Notable events[edit] Sports[edit] Dodger Stadium has also staged other sporting events such as boxing, a basketball game featuring the Harlem Globetrotters and a ski-jumping exhibition, as well as the baseball competition of the 1984 Summer Olympic Games. Baseball[edit] In 1992, baseball games from April 30 to May 3 were postponed due to the 1992 Los Angeles riots. Three consecutive days of double headers were held later in the season. Soccer[edit] Dodger Stadium hosted a soccer doubleheader on August 3, 2013, part of the 2013 International Champions Cup, featuring Real Madrid of Spain, Everton of England, Juventus of Italy and Los Angeles Galaxy of Major League Soccer in a tournament semifinal. The field dimensions were from the third base side to right field; temporary grass was covered on the pitcher's mound and the infield. The tournament was a semifinal and Real Madrid defeated Everton 2-1 and Los Angeles Galaxy defeated Juventus 3-1. Date Winning Team Result Losing Team Tournament Spectators August 3, 2013 Los Angeles Galaxy 3–1 Juventus 2013 International Champions Cup 40,681 Real Madrid 2–1 Everton Hockey[edit] Dodger Stadium hosted a National Hockey League game between the Los Angeles Kings and the Anaheim Ducks on January 25, 2014 as a part of the NHL's Stadium Series. The Ducks won the game 3-0 in front of 54,099 fans. In addition rock band KISS played songs before and during intermission of the event. Boxing[edit] On March 21, 1963, Ultiminio "Sugar" Ramos won the WBC and WBA featherweight titles from Davey Moore in ten rounds. Also on the card, Roberto Cruz KO'd Raymundo "Battling" Torres in one round to win the WBA Junior Welterweight title.[39] Cricket[edit] On November 15, 2015, Dodger Stadium hosted the third and final game of the Cricket All-Stars Series 2015, featuring many retired cricket players from around the world and led by great cricket legends Sachin Tendulkar and Shane Warne. Warne's Warriors defeated Sachin's Blasters by 4 wickets to win the series 3-0. The ends were named after Sandy Koufax and Don Sutton, two Hall of Fame pitchers for LA Dodgers. Olympics[edit] The stadium hosted the opening ceremony of the 1991 U.S. Olympic Festival. During the 2028 Summer Olympics, the stadium will host Baseball and Softball. [40] Concerts[edit] Many of the world's top rock, pop and electronic bands have performed at Dodger Stadium, including acts such as The Cure, KISS, The Rolling Stones, The Beatles, Bee Gees, Elton John, Simon and Garfunkel, David Bowie, Genesis, Eric Clapton, Depeche Mode (2 Nights), U2 (2 Nights), Dave Matthews Band and Bruce Springsteen & The E Street Band. Date Artist Opening act(s) Tour / Concert name Attendance Revenue Notes August 28, 1966 The Beatles — The Beatles' 1966 US tour — — This was their second-to-last show on what turned out to be their last tour. October 21, 1975 Elton John — West Of The Rockies Tour — — October 22, 1975 July 7, 1979 Bee Gees Sweet Inspirations Spirits Having Flown Tour 56,000 / 56,000 $700,000 Among the fans were Cary Grant, Barbra Streisand, Rod Stewart, Olivia Newton-John, Karen Carpenter, Jack Nicholson and Harry Wayne Casey of KC & The Sunshine Band. November 30, 1984 The Jacksons — Victory Tour 330,000 — At the final concert, Michael announced that the Victory Tour was the Jacksons' last tour. This came allegedly as a shock to his brothers and father, who had planned for the tour to continue in Europe.[41] According to other sources (at least on November 20, 1984) it was already publicly known that the tour would disband after this stop.[42] December 1, 1984 December 2, 1984 December 7, 1984 December 8, 1984 December 9, 1984 May 26, 1990 David Bowie — Sound+Vision Tour 40,877 / 47,000 $1,117,086 August 4, 1990 Depeche Mode — World Violation Tour — — August 5, 1990 June 18, 1992 Genesis — We Can't Dance Tour — — August 29, 1992 Elton John — The One Tour 99,453 / 120,174 $3,422,520 George Michael was the special guest. August 30, 1992 October 30, 1992 U2 The Sugarcubes Public Enemy Zoo TV Tour 108,357 / 108,357 $3,250,710 October 31, 1992 July 16, 1994 The Three Tenors — — 50,000 — This concert coincided the final match of the 1994 FIFA World Cup,[43] An estimated 1.3 billion viewers worldwide watched the televised performance.[44][45] The recording of that event, The Three Tenors in Concert 1994, went platinum in the United States[46] and double platinum in the United Kingdom.[47] November 9, 1997 The Rolling Stones The Wallflowers Bridges to Babylon Tour 90,519 / 90,519 $5,338,429 November 10, 1997 October 31, 1998 KISS The Smashing Pumpkins Psycho Circus Tour — — This was the first tour with 3D visual effects. This show was streamed live on the internet as well as a radio broadcast. Two songs, "Psycho Circus" and "Shout It Out Loud", were screened live on Fox television as part of the Kiss Live: The Ultimate Halloween Party special. May 13, 2000 NSYNC Sisqó No Strings Attached Tour — — This concert was a part of "Wango Tango"[48] May 22, 2001 Dave Matthews Band Macy Gray Angelique Kidjo Summer 2001 Tour 44,369 / 50,000 $2,196,266 John Popper was the special guest.[49] August 17, 2003 Bruce Springsteen and the E Street Band — The Rising Tour 42,678 / 53,358 $2,826,215 November 22, 2006 The Rolling Stones Bonnie Raitt A Bigger Bang 51,916 / 51,916 $4,193,765 June 23, 2007 The Police Foo Fighters Fiction Plane The Police Reunion Tour 55,623 / 55,623 $6,106,010 November 6, 2008 Madonna Paul Oakenfold Sticky & Sweet Tour 43,919 / 43,919 $5,858,730 Two special surprise guests joined her onstage. Britney Spears joined her during "Human Nature" and Justin Timberlake appeared onstage during "4 Minutes".[50] Prior to the show, an equipment malfunction caused damage to the top of the stage and some of the lighting. Madonna released a statement, saying "Even though my stage roof was damaged and some lights and effects aren't working, I want to do the show anyway because I don't want to disappoint my fans."[51] August 10, 2014 Paul McCartney — Out There 52,605 / 52,605 $5,211,134 This was his first concert at the stadium since playing there with the Beatles on August 28, 1966. September 28, 2015 AC/DC Vintage Trouble Rock or Bust World Tour 46,215 / 46,215 $3,975,040 August 18, 2016 Guns N' Roses The Cult Not in This Lifetime... Tour 84,634 / 87,917 $8,917,758 During the second show, Steven Adler was the special guest.[52][53] August 19, 2016 September 14, 2016 Beyoncé Anderson Paak The Formation World Tour 47,440 / 47,440 $6,736,700 Among the fans were Destiny's Child cohort Kelly Rowland, Katy Perry, Jennifer Lawrence, Sia, Christina Aguilera, Lea Michele and Floyd Mayweather.[54][55] July 15, 2017 Eagles The Doobie Brothers Steely Dan — The Classic West 84,228 / 94,860 $17,057,843 This was the Eagles first full concert since the January 2016 death of founding member Glenn Frey - his place was taken by his son Deacon and country artist Vince Gill. July 16, 2017 Fleetwood Mac Earth, Wind & Fire Journey July 28, 2018 Luke Bryan Sam Hunt Jon Pardi Morgan Wallen What Makes You Country Tour TBA TBA In Music video[edit] Fleetwood Mac's music video for the song "Tusk" was recorded and filmed at the empty stadium in 1979. In Film and TV[edit] The ending of the 1985 film Better Off Dead takes place at Dodger Stadium. The baseball scenes from the first Naked Gun film were filmed at Dodger Stadium, although the team represented in the film was the California Angels. (The Angels played their first few seasons at "Chavez Ravine" while Angels Stadium was being built.) This was the starting point of a popular reality show, The Amazing Race in its fourth season. The parking lot of Dodger Stadium was used in the 2001 movie The Fast and the Furious, in which Brian O'Conner (played by actor Paul Walker) drifts his 1995 Mitsubishi Eclipse around the parking lot. Dodger Stadium was used as the model for Metropolis's baseball stadium in the 2006 film Superman Returns. The end of the airplane rescue scene was filmed at Dodger Stadium, and a CGI backdrop for the city was added behind the outfield. The stadium also appeared in the 2003 film The Core during the scene where the space shuttle takes an unexpected crash landing. In a scene from the 2007 film Transformers, an empty Dodger Stadium is depicted being hit by the Autobot Jazz's protoform, which crashes through the upper deck and lands in the outfield. Though empty, the stadium's lights are on. In the closing scene of the 2012 film Rock of Ages, Dodger Stadium is seen hosting a concert for the rock band Arsenal, fronted by Stacee Jaxx (played by Tom Cruise). Other events[edit] Pope John Paul II celebrated Mass at Dodger Stadium on September 16, 1987.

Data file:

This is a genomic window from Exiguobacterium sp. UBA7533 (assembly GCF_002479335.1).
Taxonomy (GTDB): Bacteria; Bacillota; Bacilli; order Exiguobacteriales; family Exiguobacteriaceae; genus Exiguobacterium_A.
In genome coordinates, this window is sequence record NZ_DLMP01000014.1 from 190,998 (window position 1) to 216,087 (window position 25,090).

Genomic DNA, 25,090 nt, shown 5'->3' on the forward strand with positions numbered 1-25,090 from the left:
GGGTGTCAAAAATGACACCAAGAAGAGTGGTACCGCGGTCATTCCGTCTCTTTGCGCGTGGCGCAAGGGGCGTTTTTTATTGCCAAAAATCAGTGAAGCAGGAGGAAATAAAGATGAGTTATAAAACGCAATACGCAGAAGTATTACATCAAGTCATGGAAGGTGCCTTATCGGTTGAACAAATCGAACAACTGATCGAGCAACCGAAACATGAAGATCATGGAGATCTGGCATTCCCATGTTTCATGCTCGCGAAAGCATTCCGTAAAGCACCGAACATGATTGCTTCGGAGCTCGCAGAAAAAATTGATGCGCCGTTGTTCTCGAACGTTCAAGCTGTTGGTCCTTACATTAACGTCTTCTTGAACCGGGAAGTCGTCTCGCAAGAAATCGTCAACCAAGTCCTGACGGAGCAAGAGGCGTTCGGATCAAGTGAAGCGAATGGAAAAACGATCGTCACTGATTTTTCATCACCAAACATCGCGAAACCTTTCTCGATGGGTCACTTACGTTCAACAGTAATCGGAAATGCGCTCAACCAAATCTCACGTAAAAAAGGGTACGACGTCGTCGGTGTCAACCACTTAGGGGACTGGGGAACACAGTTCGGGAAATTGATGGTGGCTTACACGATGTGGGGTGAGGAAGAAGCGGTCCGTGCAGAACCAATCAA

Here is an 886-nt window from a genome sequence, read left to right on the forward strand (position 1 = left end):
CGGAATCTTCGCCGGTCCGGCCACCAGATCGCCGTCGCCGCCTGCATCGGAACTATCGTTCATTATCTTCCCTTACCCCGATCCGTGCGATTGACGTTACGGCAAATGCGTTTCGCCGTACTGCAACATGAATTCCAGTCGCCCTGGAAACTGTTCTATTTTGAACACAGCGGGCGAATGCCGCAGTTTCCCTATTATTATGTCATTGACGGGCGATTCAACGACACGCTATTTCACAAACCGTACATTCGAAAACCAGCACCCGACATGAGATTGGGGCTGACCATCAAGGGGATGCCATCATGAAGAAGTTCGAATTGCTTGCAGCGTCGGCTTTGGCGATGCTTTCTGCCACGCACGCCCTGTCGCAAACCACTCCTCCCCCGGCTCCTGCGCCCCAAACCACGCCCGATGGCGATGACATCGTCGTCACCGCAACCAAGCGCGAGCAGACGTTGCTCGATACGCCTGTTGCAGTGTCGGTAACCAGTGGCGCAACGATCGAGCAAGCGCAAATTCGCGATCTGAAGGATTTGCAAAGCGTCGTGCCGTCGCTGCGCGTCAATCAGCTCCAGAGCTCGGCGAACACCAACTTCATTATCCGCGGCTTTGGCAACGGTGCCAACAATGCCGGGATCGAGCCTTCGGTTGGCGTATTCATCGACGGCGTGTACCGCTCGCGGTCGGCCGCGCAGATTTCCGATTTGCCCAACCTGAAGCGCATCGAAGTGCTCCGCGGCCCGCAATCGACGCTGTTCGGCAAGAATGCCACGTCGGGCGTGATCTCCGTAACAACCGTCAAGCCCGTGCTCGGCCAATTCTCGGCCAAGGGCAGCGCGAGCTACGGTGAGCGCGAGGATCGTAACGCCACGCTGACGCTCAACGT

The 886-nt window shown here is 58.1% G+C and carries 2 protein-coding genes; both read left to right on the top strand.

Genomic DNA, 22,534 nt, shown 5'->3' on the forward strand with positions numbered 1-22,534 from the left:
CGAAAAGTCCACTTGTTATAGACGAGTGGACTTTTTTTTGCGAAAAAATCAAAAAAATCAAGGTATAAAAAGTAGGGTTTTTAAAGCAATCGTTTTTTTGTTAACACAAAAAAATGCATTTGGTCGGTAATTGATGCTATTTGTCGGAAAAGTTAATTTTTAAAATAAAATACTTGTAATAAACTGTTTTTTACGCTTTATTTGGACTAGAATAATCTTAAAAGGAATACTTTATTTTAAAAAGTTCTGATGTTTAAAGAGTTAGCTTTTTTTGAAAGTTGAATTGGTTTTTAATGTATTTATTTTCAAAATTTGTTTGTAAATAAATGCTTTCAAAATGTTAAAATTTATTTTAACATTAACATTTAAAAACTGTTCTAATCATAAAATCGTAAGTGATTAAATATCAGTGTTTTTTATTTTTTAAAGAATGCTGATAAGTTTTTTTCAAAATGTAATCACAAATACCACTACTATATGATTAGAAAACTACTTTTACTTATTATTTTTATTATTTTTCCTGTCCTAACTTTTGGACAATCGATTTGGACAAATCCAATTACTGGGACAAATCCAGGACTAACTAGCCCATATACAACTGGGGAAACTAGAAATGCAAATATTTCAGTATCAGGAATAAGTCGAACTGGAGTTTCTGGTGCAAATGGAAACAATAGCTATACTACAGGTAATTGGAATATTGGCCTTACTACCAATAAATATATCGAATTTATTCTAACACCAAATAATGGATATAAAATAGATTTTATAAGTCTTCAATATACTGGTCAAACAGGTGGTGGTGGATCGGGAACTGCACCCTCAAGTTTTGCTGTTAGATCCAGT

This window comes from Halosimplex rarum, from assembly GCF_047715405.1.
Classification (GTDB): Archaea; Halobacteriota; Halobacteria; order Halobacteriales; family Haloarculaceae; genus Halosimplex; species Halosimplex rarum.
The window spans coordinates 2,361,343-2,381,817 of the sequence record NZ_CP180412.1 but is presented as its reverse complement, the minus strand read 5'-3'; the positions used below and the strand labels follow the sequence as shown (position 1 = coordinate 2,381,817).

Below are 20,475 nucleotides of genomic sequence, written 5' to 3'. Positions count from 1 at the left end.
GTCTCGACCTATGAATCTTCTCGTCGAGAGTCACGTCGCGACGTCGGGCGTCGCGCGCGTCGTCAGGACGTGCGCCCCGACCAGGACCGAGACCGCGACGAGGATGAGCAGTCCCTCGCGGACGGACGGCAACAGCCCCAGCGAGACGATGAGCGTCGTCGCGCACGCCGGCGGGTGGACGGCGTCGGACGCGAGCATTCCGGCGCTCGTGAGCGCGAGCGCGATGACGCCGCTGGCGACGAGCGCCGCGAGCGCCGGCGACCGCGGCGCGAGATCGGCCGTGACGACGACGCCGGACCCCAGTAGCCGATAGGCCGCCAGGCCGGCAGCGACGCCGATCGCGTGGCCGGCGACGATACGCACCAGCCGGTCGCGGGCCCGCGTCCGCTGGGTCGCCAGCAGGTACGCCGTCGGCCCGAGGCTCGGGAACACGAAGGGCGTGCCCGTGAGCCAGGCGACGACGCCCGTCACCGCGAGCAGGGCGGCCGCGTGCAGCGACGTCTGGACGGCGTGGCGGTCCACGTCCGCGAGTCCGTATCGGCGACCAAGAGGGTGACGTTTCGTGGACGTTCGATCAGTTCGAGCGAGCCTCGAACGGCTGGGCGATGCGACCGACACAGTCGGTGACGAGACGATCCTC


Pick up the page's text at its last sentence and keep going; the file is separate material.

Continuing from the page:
Dodger Stadium Express transit routes[edit] Los Angeles Metro operates two Dodger Stadium Express routes that transports fans to and from the Stadium during home games. The service is operated using funding from the Mobile Source Air Pollution Reduction Review Committee and Metro ExpressLanes. Union Station route[edit] Buses on the Union Station route run non-stop between Union Station and Dodger Stadium. Service to the stadium begins operating 90 minutes before the start of the game, with departures every 10 minutes until the 3rd Inning. Buses stop at Center Field and Top Deck. Return service continues until 45 minutes after the final out or 20 minutes after post-game events, with buses departing as they fill.[56] South Bay route[edit] Buses on the South Bay route operate between the South Bay and Dodger Stadium along the Harbor Transitway, making stops at Slauson, Manchester, Harbor Freeway, Rosecrans, and Harbor Gateway Transit Center. Service to the stadium begins operating 2 hours before the start of the game, with departures every 20 minutes until the start of the game. Buses stop at Right Field. Return service begins at the end of the 7th inning and continues until 45 minutes after the final out or 20 minutes after post-game events, with buses departing as they fill.[56]